Polly Dickson
August 6, 2014
Illustration: Chris Townsend

I was about eight at the time, and when I chewed on my cap  afterwards it tasted like seasalt. We were in a Cornish village on  holiday, and I was scampering across the harbour walls, wearing my cap,  when a flurry of wind snatched it off my head and dumped it in the sea.

The crown of my head, exposed, forms a tough little peak like the tip of a boiled egg, ready to be cracked open with a spoon.

I’m thinking about the Mad Hatter, and about madcaps, mad hats. Carroll’s Hatter is ‘mad’ (mad as a hatter), according to Alice speculators, because hatters, susceptible to mercury poisoning from the fumes produced in the hat-making process, often did  go mad. The Hatter, who claims to be stuck at an endless tea-party  after a quarrel with Time (‘ever since that […] he won’t do a thing I  ask! It’s always six o’clock now’) is, like so many of the creatures  Alice meets, all caught up in the dead ends of meaning and the strange  interferences between reality and language. Hats, though, are eccentric  things anyway. They can drastically change our silhouettes: in the  classic Alice illustrations by John Tenniel, the Hatter’s hat is  bigger than his body. And hats are the most superfluous kind of costume  piece, are made to be removed. Chapeau. Hats off to you.

There is something especially haunting about a hat out of place: a  hat without a head, without a face. I remember staring down horrified at  my cap bobbing insolently about like a little blind bird on the water  until my dad heroically swam out to rescue it (because it wasn’t really  very far out and because that’s what dads do). And when I visited the Magritte exhibition at the Art Institute of Chicago  this June I was bewitched by his ubiquitous bowler hats: sitting like  found objects, unperturbed, or bobbing above empty spaces where faces  should be.

I am putting my thinking cap on.

There is a certain propensity, proper to childhood, for seeing faces  in things. Cars and stones and bits of wallpaper and the sandwich on my  plate conspire into face-like constellations. The world seems to want to  look back at me, to speak back to me. Lying in my floral-sheeted bed at  night in my first and best remembered bedroom, I would stare at the  wall unsleeping and in my dreamy state the face of an old wise man would  appear in one of the knots in the wooden beam by my bed. As my mind  drifted his face grew distinct, contouring itself out of the dark wood. I  remember it very clearly, the face I fell asleep to every night.

This face by my bed seems alive and unwilled, a stubborn kind of  object life, insisting in gaps and empty spaces. But the thing, I think,  about faces, is that they are not accidental: are not things found but a  making of things, or a seeing, a screening, a way between things. The  face I think I’ve found is a face I’ve daubed onto things. Which means, I  suppose, that the face by my bed, or in the triangle cutouts of my  sandwich, or up in the clouds, is all my own. There is a world beyond me  and it is made up of strange fibrous stuff and things and in all its  numb opacity I put it back into my own image. The face the world seems  to take is the image of my own hungry search for correspondence, for  intimacy.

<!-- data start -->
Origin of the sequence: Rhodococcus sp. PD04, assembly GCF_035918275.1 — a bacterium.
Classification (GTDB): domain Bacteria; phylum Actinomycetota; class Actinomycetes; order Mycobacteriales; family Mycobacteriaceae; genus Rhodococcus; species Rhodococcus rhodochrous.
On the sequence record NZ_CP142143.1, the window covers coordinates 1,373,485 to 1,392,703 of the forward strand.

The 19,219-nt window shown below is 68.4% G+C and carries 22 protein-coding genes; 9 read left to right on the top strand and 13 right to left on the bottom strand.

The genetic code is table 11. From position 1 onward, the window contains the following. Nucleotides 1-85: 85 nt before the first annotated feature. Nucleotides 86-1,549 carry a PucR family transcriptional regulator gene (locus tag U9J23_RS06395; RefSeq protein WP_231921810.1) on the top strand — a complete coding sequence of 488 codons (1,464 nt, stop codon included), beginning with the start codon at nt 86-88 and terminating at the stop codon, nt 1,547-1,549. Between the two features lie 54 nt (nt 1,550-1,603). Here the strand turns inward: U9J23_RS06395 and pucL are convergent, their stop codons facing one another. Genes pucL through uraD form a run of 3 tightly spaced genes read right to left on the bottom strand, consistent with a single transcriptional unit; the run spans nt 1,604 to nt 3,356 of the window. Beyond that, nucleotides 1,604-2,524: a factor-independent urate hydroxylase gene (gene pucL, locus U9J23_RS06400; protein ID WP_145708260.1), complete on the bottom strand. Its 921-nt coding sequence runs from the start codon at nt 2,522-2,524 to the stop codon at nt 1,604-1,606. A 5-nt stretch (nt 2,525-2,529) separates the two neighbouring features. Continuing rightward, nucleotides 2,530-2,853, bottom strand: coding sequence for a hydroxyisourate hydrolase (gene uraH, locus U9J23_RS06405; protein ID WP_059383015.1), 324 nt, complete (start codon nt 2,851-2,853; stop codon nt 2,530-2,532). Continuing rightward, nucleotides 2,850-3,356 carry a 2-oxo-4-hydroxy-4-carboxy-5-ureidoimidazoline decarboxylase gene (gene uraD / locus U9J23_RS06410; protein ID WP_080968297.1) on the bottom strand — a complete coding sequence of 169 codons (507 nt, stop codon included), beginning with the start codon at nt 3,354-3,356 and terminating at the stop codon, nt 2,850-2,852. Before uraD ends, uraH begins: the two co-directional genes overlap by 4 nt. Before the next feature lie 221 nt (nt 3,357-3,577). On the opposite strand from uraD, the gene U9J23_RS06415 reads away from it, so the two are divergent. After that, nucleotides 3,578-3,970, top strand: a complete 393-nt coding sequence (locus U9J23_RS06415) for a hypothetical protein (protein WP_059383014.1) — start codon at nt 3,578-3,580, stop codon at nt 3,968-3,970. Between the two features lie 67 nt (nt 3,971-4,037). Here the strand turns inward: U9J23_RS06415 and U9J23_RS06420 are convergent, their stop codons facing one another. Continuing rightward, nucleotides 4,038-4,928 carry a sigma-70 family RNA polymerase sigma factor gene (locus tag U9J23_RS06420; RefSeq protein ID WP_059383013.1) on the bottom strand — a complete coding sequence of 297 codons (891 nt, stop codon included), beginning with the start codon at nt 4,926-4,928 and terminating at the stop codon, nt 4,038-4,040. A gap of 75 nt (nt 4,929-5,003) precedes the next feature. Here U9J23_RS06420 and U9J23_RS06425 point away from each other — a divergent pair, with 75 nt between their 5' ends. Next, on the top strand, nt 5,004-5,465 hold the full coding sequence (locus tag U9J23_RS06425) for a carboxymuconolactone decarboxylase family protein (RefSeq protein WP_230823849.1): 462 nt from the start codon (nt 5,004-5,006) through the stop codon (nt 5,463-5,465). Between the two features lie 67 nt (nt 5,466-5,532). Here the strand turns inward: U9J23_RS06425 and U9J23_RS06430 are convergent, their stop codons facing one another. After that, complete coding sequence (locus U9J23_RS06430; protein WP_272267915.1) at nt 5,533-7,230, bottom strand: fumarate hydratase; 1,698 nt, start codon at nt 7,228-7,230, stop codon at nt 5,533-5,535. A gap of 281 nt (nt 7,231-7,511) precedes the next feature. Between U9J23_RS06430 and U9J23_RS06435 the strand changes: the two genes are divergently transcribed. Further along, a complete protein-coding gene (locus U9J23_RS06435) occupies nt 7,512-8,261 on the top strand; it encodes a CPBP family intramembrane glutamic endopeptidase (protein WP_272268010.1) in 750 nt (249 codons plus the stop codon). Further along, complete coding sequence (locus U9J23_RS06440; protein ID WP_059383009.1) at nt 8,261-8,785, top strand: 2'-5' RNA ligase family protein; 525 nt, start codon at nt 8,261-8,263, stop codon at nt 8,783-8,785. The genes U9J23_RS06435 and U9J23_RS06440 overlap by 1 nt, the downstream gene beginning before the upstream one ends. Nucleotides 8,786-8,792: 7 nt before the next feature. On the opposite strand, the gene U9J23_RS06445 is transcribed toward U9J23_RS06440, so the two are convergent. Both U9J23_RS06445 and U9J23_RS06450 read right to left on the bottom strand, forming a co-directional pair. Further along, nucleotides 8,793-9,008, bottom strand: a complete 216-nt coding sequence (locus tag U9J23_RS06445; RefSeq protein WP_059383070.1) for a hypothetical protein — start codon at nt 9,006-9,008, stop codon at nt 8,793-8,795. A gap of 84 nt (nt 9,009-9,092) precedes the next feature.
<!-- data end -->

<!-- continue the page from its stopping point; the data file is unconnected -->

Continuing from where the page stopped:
As we grow older and the world grows a little less lithe, a little  more familiar (though no less strange), faces stop appearing in things  and become something more of a chore. ‘I have no head for faces.’ Faces  fade or blur or stop equaling intimacy. The spontaneous simplicity of a  face gives way to those more complex experiences of misrecognition,  altered recognition, the strange-in-the-familiar, the not-quite known.  We come to know intimacies turned away or amputated, intimacies  complicated. Or (worse?) intimacies turned commonplace, turned cliché,  the bored or replaceable or the troped. The world seems to turn its face  away. Turn your face away and you expose your neck. Your neck: a stupid  tube of veins, blank flesh, faceless or defaced. De-faced, necks are  made for kissing, but also for decapitation, and with that we’re back in  Wonderland. (‘Off with your head.’)

The unearthly thing about those Magritte hats and my lost floating  cap has something to do with the turning away of the face and the dead  blankness left over where it used to be. To a child, a face is a place  to return to, a place of reassurance, a place drawn out over and over,  like my wise old man in the wood. Face implicates character, character which comes from the Greek kharakter,  which means engraving, which makes a character the static trace of  something, a scratched-out point of recognition and return. Why are hats  mad? Maybe because, when authentic recognition or meaning starts to  falter, I try to catch you, which means to try to trace you back,  characterize you. A silly thing to do, really, a madcap scheme, but  there we have it: I’m growing up.

Hatting madly or madly capping, trying to remember things, claw them  back into place. Or looking for a face in the wall and not finding it  this time, which is an anxious, an un-homely sort of a feeling. One that  makes it harder to fall asleep.


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Polly Dickson